Animal welfare
Prevention of Cruelty to Animals (Pet Shop) Rules, 2018 has put the online sale of pets explicitly under the purview of law.
Image for representation. Photo by Gazal world/Wiki Commons

After animal rights activists successfully campaigned to have the online sale of dogs banned on platforms like Quikr and Indiamart, a government notification that came out on Wednesday put online sale of pets explicitly under purview of the law.

Called the Prevention of Cruelty to Animals (Pet Shop) Rules, 2018, the rules are part of the Prevention of Cruelty to Animals Act 1960. They talk about the various conditions under which one may be allowed to set up a pet shop and conduct sale of pet animals. These include registration of the shop with the State Animal Welfare Board, ensuring comfortable and appropriate infrastructure for the animals, veterinary care and health of the animals, and so on.

The gazette notification includes in the definition a pet shop, for the first time, “online platforms over which the sale and purchase of pet animals is carried out wherever the context permits”. Other things included under a “pet shop” are “a shop, place or premises, including any shop, place or premises in a weekly or other market, where pet animals are sold or housed, kept or exhibited for sale, or where any retail or whole-sale business involving the selling or trading of pet animals are carried out.”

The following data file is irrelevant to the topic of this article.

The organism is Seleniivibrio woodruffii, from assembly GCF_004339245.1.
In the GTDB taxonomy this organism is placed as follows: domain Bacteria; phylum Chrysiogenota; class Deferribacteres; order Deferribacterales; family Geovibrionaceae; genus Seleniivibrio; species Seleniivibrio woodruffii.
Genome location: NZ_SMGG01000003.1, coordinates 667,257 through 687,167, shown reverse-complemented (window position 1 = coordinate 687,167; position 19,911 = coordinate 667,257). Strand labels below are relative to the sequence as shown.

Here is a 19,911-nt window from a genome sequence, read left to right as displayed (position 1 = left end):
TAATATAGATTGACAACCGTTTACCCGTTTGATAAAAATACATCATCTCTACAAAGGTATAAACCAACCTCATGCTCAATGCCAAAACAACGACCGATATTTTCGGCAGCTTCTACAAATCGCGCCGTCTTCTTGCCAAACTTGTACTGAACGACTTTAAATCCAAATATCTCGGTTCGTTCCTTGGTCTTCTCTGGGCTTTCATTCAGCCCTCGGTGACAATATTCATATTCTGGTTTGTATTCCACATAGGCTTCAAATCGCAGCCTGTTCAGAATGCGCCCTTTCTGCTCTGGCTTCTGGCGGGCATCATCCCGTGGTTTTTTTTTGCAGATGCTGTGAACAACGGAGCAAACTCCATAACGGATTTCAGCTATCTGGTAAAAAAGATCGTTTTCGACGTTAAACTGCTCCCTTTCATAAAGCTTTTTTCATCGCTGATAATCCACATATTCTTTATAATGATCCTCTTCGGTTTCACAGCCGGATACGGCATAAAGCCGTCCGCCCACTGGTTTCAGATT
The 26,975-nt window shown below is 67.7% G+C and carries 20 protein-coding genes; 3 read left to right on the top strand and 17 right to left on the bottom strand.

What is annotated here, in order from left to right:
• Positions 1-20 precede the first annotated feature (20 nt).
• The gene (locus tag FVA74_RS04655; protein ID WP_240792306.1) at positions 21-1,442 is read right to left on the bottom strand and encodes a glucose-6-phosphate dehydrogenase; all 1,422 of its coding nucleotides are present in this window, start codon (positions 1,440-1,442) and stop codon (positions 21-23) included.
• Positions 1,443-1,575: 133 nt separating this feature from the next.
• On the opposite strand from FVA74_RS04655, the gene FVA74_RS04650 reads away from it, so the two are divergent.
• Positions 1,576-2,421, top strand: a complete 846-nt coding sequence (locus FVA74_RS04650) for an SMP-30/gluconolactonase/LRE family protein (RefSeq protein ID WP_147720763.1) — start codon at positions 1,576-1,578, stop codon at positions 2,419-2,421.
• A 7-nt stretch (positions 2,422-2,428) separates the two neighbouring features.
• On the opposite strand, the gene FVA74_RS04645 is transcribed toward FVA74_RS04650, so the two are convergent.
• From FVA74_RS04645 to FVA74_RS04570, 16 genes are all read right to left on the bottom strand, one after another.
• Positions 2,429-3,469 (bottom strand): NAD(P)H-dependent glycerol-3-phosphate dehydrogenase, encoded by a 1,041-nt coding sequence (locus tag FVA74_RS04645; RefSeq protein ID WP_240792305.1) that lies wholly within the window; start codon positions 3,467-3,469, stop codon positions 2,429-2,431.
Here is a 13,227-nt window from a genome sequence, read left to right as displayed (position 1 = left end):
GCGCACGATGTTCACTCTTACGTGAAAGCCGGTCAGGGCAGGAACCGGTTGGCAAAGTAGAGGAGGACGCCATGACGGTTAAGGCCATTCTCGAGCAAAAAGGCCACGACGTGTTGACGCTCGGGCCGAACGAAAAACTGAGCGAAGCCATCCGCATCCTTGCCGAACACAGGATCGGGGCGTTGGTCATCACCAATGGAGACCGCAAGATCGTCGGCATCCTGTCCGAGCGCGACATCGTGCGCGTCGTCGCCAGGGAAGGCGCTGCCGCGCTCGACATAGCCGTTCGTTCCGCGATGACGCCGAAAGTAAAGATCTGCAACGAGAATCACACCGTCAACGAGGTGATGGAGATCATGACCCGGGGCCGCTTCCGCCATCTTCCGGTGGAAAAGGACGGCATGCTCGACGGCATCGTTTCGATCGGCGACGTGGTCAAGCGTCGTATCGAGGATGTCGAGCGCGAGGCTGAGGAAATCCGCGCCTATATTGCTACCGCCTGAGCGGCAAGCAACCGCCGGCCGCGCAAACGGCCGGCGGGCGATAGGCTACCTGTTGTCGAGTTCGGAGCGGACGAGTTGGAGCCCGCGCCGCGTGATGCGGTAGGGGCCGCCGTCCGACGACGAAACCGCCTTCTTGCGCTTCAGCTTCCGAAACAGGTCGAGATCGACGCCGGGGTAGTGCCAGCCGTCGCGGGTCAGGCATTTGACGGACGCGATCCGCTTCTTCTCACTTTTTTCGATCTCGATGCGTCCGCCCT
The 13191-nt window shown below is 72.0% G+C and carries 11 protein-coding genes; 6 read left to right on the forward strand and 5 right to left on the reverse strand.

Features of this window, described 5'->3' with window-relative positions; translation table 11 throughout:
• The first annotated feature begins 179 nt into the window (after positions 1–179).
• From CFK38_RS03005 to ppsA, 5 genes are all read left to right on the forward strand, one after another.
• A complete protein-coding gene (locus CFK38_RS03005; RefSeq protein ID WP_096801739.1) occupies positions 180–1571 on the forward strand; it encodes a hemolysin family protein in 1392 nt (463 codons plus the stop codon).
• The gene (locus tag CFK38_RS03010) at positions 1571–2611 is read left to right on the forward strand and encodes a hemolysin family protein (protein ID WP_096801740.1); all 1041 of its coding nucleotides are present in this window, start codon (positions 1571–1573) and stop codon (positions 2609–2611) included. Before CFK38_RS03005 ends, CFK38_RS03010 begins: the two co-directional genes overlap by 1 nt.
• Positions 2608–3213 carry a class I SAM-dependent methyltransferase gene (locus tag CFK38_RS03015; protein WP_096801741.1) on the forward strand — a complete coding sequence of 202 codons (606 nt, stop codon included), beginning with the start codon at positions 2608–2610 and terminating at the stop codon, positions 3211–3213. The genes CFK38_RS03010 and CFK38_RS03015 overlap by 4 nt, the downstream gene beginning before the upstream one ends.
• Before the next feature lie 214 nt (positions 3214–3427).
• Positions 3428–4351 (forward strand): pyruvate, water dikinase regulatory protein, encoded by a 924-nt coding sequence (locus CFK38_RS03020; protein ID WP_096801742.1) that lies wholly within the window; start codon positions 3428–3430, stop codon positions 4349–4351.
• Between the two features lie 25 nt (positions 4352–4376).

While the rules pertain mainly to physical spaces and the upkeep of the animals in those spaces, animal rights activists say that this is a step in the right direction – from online pet sale being an unregulated area, it has now come under a legislation.

Gauri Maulekhi, trustee at People For Animals and government liaison officer for Humane Society International (HSI) India, said that considering the deplorable conditions of animals in pet shops, it was heartening that the Government and the Ministry of Environment, Forest and Climate Change had supported them in identifying the issue. “The notification of these rules is half the battle won, and what we now await is a thorough implementation of these rules to ensure that no pet shop owner is allowed to thrive illegally,” she said.  

As to how these rules will apply to online spaces which sell pets, Alokparna Sengupta, Deputy Director HSI India, explained that online marketplaces for pets or people who want to sell pet animals online will now have to register, and the registration will be granted based on whether they are the requisite infrastructure for the animals, the animals pass the required health checks and kept in proper premises and so on.

“It will also fall upon platforms where you can advertise such sales to check on the users who are posting the ads to ensure that they are registered, and fulfil the requirement to have a pet shop,” she adds.

Priya Chetty Rajagopal, Bengaluru-based CXO search consultant, who was one of the people who campaigned against the illegal sale of puppies and dogs on platforms like Quikr and Indiamart, says, “While large platforms may still not conduct checks on everyone who posts such ads for selling pet dogs, the regulation ensures that they can be brought to book. For the first time, a law deals with online sale of pets directly and holds sellers accountable.” 

Also read: Illegal sale of dogs flourishes online: Why activists are up in arms against it